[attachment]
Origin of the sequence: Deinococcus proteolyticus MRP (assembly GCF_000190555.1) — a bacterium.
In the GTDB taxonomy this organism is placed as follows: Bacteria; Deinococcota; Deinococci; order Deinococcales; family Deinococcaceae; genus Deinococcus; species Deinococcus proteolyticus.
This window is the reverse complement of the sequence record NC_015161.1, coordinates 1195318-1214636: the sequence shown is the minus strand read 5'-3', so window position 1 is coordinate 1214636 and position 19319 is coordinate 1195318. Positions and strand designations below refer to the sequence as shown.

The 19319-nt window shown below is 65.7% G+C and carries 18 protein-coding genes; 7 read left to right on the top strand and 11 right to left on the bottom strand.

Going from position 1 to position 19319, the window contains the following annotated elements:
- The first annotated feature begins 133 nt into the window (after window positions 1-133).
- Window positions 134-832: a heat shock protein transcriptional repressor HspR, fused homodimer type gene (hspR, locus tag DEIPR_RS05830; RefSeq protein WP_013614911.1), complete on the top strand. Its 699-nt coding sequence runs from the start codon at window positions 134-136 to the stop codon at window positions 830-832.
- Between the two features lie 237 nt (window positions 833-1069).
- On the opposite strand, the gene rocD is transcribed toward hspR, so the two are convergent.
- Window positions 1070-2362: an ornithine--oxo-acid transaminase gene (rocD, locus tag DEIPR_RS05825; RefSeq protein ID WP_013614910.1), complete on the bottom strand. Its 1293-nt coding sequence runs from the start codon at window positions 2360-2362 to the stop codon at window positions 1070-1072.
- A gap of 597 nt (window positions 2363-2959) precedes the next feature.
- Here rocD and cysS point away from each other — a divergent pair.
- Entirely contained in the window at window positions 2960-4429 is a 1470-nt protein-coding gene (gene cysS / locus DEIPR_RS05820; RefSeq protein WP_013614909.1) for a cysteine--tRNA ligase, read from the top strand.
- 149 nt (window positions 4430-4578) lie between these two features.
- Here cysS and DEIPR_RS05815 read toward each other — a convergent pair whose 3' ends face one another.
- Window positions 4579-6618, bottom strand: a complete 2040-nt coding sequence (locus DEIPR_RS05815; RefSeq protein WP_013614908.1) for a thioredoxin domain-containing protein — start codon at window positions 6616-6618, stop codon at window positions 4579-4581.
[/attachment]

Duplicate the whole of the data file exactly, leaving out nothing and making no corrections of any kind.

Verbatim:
Origin of the sequence: Deinococcus proteolyticus MRP (assembly GCF_000190555.1) — a bacterium.
In the GTDB taxonomy this organism is placed as follows: Bacteria; Deinococcota; Deinococci; order Deinococcales; family Deinococcaceae; genus Deinococcus; species Deinococcus proteolyticus.
This window is the reverse complement of the sequence record NC_015161.1, coordinates 1195318-1214636: the sequence shown is the minus strand read 5'-3', so window position 1 is coordinate 1214636 and position 19319 is coordinate 1195318. Positions and strand designations below refer to the sequence as shown.

The 19319-nt window shown below is 65.7% G+C and carries 18 protein-coding genes; 7 read left to right on the top strand and 11 right to left on the bottom strand.

Going from position 1 to position 19319, the window contains the following annotated elements:
- The first annotated feature begins 133 nt into the window (after window positions 1-133).
- Window positions 134-832: a heat shock protein transcriptional repressor HspR, fused homodimer type gene (hspR, locus tag DEIPR_RS05830; RefSeq protein WP_013614911.1), complete on the top strand. Its 699-nt coding sequence runs from the start codon at window positions 134-136 to the stop codon at window positions 830-832.
- Between the two features lie 237 nt (window positions 833-1069).
- On the opposite strand, the gene rocD is transcribed toward hspR, so the two are convergent.
- Window positions 1070-2362: an ornithine--oxo-acid transaminase gene (rocD, locus tag DEIPR_RS05825; RefSeq protein ID WP_013614910.1), complete on the bottom strand. Its 1293-nt coding sequence runs from the start codon at window positions 2360-2362 to the stop codon at window positions 1070-1072.
- A gap of 597 nt (window positions 2363-2959) precedes the next feature.
- Here rocD and cysS point away from each other — a divergent pair.
- Entirely contained in the window at window positions 2960-4429 is a 1470-nt protein-coding gene (gene cysS / locus DEIPR_RS05820; RefSeq protein WP_013614909.1) for a cysteine--tRNA ligase, read from the top strand.
- 149 nt (window positions 4430-4578) lie between these two features.
- Here cysS and DEIPR_RS05815 read toward each other — a convergent pair whose 3' ends face one another.
- Window positions 4579-6618, bottom strand: a complete 2040-nt coding sequence (locus DEIPR_RS05815; RefSeq protein WP_013614908.1) for a thioredoxin domain-containing protein — start codon at window positions 6616-6618, stop codon at window positions 4579-4581.